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Chasing the Blues: Lee Street’s concert series kicks-off with Soul

Written by Krissey Browder for LSt

Sept. 8: Live at Lee Street starts the Concert Series with soul. The Music Maker Blues Revue is an all-star band and a thriving musical institution. Their enormous repertoire includes boogie, funk, soul, R&B, and the entire blues spectrum. The Music Maker Blues Revue at Lee Street theatre will star the talents of Lena Mae Perry, Cool John Ferguson, Pat “Mother Blues” Cohen, Harvey Dalton, and Bubba Norwood.

These artists are a part of The Music Maker Relief Foundation; a 501c3 non-profit that was founded to preserve the musical traditions of the South by directly supporting the musicians who make it, ensuring their voices will not be silenced by poverty and time. Music Maker will give future generations access to their heritage through documentation and performance programs that build knowledge and appreciation of America’s musical traditions.

Lena Mae Perry has been performing hymns and gospel songs with Ethel Eliot in The Branchettes together for well over twenty years. Their style and repertory have their roots in the older African-American musical traditions of congregational hymn singing.

Along with rules for holding the guitar, Cool John Ferguson ignored just about everything folks had to say about genre and style. After graduating from high school in 1972, Cool John went on the road, joining the Earl Davis Trio playing jazz. He played a house gig at Latai Inn at Fripp Island Resort and played at four churches on Sundays. He played for five years with Stephen Best and the Soul Crusaders in black clubs all over South Carolina. Cool John continued to mix jazz, clubs and blues with church music and played on pop recordings with his niece, Esperanza. He even found a spot in the tent revival circuit.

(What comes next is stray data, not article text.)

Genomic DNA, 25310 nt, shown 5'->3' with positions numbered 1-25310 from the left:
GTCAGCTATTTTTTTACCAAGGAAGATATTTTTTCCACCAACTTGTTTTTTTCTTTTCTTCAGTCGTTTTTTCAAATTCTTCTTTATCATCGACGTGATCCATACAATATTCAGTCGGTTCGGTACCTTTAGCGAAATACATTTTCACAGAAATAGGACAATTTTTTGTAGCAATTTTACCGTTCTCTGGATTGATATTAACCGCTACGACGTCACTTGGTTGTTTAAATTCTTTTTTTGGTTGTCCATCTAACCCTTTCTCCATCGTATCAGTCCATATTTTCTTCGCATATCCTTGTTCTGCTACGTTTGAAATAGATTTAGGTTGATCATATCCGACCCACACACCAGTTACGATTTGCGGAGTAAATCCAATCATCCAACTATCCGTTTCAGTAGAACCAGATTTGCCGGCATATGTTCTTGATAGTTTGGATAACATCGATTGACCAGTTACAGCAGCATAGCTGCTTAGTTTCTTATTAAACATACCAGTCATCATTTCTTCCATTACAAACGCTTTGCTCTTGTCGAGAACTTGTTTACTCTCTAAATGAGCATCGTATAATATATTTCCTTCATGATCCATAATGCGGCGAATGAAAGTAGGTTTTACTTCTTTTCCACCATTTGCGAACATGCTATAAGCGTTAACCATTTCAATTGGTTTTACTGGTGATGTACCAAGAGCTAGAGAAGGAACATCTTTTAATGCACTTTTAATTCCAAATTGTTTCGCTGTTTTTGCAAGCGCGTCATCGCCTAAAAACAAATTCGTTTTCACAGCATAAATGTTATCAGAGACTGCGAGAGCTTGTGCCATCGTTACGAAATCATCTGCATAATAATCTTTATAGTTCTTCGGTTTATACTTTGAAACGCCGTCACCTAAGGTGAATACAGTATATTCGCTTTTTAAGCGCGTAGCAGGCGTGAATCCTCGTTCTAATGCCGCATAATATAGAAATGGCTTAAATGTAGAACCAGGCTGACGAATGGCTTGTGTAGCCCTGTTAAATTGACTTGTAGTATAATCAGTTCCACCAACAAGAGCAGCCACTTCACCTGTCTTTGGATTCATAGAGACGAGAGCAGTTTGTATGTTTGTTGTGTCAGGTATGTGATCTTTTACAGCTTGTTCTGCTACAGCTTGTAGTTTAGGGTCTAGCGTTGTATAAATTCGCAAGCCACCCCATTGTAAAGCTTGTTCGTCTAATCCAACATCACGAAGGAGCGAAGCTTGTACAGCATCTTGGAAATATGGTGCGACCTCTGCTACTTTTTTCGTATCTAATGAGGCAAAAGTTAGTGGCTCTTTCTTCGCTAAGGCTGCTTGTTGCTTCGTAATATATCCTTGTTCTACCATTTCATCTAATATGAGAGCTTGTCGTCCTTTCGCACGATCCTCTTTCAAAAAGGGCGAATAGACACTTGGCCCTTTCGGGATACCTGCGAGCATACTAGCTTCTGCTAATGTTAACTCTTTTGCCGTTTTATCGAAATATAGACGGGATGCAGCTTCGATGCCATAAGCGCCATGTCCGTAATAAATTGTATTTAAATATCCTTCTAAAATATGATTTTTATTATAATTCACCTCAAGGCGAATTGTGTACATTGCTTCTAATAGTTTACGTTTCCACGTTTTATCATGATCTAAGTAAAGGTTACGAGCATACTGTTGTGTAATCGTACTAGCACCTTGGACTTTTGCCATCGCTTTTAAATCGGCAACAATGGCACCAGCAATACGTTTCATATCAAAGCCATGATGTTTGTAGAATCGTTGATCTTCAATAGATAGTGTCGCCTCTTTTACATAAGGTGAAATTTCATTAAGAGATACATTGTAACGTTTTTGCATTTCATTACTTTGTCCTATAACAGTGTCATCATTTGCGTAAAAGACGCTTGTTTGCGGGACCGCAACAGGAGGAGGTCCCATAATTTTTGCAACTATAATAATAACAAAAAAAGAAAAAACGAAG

Since the age of six, Pat Cohen was surrounded by music. Her blues classroom was on the porch of her uncle’s house where one played the guitar and the other played the harmonica. Her first professional engagement came in the early 1980’s when she was asked to perform at a local club where she was attending college. For years, Pat sang in New Orleans six nights a week, performing at a wide array of venues including the House of Blues, until Katrina destroyed her home. She relocated to North Carolina and has recently started touring with the Music Maker Blues Revue.

Harvey Dalton Arnold is a singer, guitarist and North Carolina-native who has a passion for the blues. He sold millions of albums as a member of southern-rock band The Outlaws from 1976-80 and has played at Madison Square Garden and Radio City Music Hall. He has also shared the stage with the Rolling Stones at Anaheim Stadium. Harvey performs a left-handed finger-picking style and slide playing on electric and acoustic guitars. He has received much acclaim for founding and performing with The Harvey Dalton Arnold Blues Band.

Drummer James “Bubba” Norwood’s credentials are among the brightest of any Music Maker artist. Known mostly for his long-time association with Ike and Tina Turner, James has anchored the rhythm section for a “who’s who” of blues, soul, and R&B greats. He graduated from Chapel Hill, North Carolina’s Lincoln High School in 1961. Doug Clark of the famed Doug Clark and the Hot Nuts introduced him to Ike Turner later that year and James went on to play for the Ike and Tina Turner Revue until 1969.

Doors open at 6:30; concert begins at 7:30 p.m. at Lee Street theatre, 329 N. Lee St. Tickets are $20+tax at www.leestreet.org or 704-310-5507.

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